El Bahia Palace
El Bahia Palace
Traditionally Moroccan buildings are plain on the outside with small windows this offer privacy and protection from the winter weather; but once you enter the courtyard it really comes alive.

A Riad is a traditional Moroccan house or palace with a central interior garden. A lot of the traditional ones have been renovated into restaurants or hotels and for a more authentic view of the city I would suggest staying in one.

The word riad comes from the Arabian term for garden and these buildings tend to be inward facing as they have a central courtyard with fruit trees and possibly a fountain and have the rooms surrounding the courtyard which are decorated in such a beautiful way with zellige tiles and tadelakt plaster.

I didn't stay in one, I only visited a few and well as I ate in a riad restaurant, and the experience was great.

Djemma El-Fna at night
Djemma El-Fna at night
One of the main attractions in Marrakech is the Djemma El-Fna; it is a huge square where you can shop, take pictures, see performers and off course eat.

Every evening the stalls come out and there are many smells that draw you nearer. Each stall sells a variety of Moroccan dishes and you see both locals and foreigners dinning side by side.

Moroccan food is very spicy and one of the nice things to try is a meal cooked in the tagine. A tagine is a clay pot with a flat circular base with low sides and a large dome-shaped cover that rests inside the base during cooking. Dishes that they serve in it includes cous cous with a stew of potatoes, carrots, peas, olives and off course meat seasoned with a combination of 35 spices ensure the dish is tasty. It is served with wonderful fresh bread and a wonder hot peppery sauce. The special spice blend is available almost every where, but it is fun to pick some up from the spice souk in the Jewish Quarter.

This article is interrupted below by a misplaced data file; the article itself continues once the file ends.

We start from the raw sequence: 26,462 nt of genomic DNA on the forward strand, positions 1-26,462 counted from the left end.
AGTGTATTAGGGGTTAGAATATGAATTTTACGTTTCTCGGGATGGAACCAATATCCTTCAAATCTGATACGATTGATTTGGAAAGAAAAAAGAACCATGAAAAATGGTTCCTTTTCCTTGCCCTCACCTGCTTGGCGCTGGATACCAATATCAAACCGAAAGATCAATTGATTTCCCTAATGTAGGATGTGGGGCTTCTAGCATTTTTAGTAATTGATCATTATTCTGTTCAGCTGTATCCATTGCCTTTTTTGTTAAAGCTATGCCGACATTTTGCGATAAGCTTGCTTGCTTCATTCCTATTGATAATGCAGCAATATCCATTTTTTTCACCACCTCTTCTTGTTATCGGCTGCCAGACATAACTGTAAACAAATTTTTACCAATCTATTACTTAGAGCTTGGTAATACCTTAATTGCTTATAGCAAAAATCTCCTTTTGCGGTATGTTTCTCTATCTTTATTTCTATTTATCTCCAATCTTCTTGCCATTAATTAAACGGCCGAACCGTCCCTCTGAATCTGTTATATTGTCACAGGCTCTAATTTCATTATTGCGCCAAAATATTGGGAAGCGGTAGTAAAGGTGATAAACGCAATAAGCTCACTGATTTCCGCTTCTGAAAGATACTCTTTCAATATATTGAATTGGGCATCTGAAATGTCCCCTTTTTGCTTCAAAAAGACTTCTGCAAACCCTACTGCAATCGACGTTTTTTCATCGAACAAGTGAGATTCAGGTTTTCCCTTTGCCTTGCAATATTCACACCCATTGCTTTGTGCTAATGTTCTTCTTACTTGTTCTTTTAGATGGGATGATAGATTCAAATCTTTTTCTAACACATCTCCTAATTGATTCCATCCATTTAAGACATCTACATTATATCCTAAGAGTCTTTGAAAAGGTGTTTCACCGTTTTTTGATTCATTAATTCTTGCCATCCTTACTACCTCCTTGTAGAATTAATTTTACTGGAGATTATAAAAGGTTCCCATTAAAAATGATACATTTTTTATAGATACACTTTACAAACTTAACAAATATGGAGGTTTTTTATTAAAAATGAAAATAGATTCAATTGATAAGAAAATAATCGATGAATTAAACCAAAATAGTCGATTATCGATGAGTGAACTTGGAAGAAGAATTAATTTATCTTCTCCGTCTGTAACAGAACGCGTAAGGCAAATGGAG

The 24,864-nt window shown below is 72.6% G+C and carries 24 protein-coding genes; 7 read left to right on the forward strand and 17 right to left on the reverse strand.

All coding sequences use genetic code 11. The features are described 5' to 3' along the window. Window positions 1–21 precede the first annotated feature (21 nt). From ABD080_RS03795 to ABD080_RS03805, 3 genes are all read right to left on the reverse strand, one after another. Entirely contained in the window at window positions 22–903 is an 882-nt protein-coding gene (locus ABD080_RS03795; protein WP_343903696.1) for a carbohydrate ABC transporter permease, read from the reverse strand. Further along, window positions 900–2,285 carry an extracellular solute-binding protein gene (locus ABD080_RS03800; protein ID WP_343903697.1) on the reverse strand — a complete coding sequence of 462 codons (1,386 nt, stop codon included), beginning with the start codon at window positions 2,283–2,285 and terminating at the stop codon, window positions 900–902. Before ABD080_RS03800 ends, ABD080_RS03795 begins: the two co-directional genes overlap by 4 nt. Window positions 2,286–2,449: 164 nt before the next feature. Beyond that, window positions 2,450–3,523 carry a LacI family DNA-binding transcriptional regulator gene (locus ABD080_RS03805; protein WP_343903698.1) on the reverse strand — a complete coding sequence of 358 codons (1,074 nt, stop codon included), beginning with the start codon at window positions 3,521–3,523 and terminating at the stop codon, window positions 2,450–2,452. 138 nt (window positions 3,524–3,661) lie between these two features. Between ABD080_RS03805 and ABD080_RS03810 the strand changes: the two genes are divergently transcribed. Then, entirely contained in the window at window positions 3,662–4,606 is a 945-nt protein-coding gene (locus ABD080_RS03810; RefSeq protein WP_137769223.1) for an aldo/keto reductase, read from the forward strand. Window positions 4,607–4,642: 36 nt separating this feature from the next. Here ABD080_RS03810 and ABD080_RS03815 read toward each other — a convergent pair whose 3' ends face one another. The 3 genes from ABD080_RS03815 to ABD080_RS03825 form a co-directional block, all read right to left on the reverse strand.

Other recommendations:
Argan Oil production line at one of the women's cooperatives
Argan Oil production line at one of the women's cooperatives
I think Marrakech is best enjoyed in small doses over 3 or 4 days. Outside of this it is recommended to travel out of the city for an overnight trip into the desert or to the coast.

I chose to go to the coast to a little town called Essaouira (cost £23 or 300MAD). The drive takes around 3 to 4 hours, as you will stop a couple of times along the way. One of the stops is to a local argan oil factory, where you get to see how the oil is produced.

The town is quite small but great to explore - wandering the streets of the medina/souk; as well as visiting the port. The port is a hive of activity and there are many fishermen around selling the freshest fish. The area is known for their fish specialties so it is really great the try one of the restaurants.

We were sold this tour as a day at the beach but the beach wasn’t good, in fact it was the worst beach that I’ve been to, but the area actually makes up for this and it is a really great day out of Marrakech.

Published on Saturday January 16th, 2010

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Mon, Feb 08 2010 - 04:27 AM rating by bineba

A great report - as always. And I agree with you that Marrakech is best enjoyed in small doses, it can be quite overwhelming.

Sun, Feb 07 2010 - 06:45 PM rating by jorgesanchez

Beautiful. Very informative and useful. Pictures are also excellent.

Fri, Jan 22 2010 - 05:26 AM rating by louis

Nice report Amanda. This text is good invitation to visit Morocco.

Wed, Jan 20 2010 - 06:49 PM rating by krisek

Nice report, Amanda. I was in Marrakech in September 1996... My first trip outside Europe! The city was magical. I have a feeling reading your travel report, that it might have lost so of its mojo. Whilst in Marrakech, I made a side trip to the desert and the oases.

Sun, Jan 17 2010 - 05:54 AM rating by pesu

Fine report with good pics which really makes me want to go to Morocco ...

Sat, Jan 16 2010 - 09:21 PM rating by jacko1

A very good, comprehensive report, I visited Agadir in 1962 whortly after the 1960 earthquake and arrived by ship to devastation in that area but the nomads still came in from the desert selling figs, clementines and spices, the beach is miles long and very clean, a shame that you missed this!.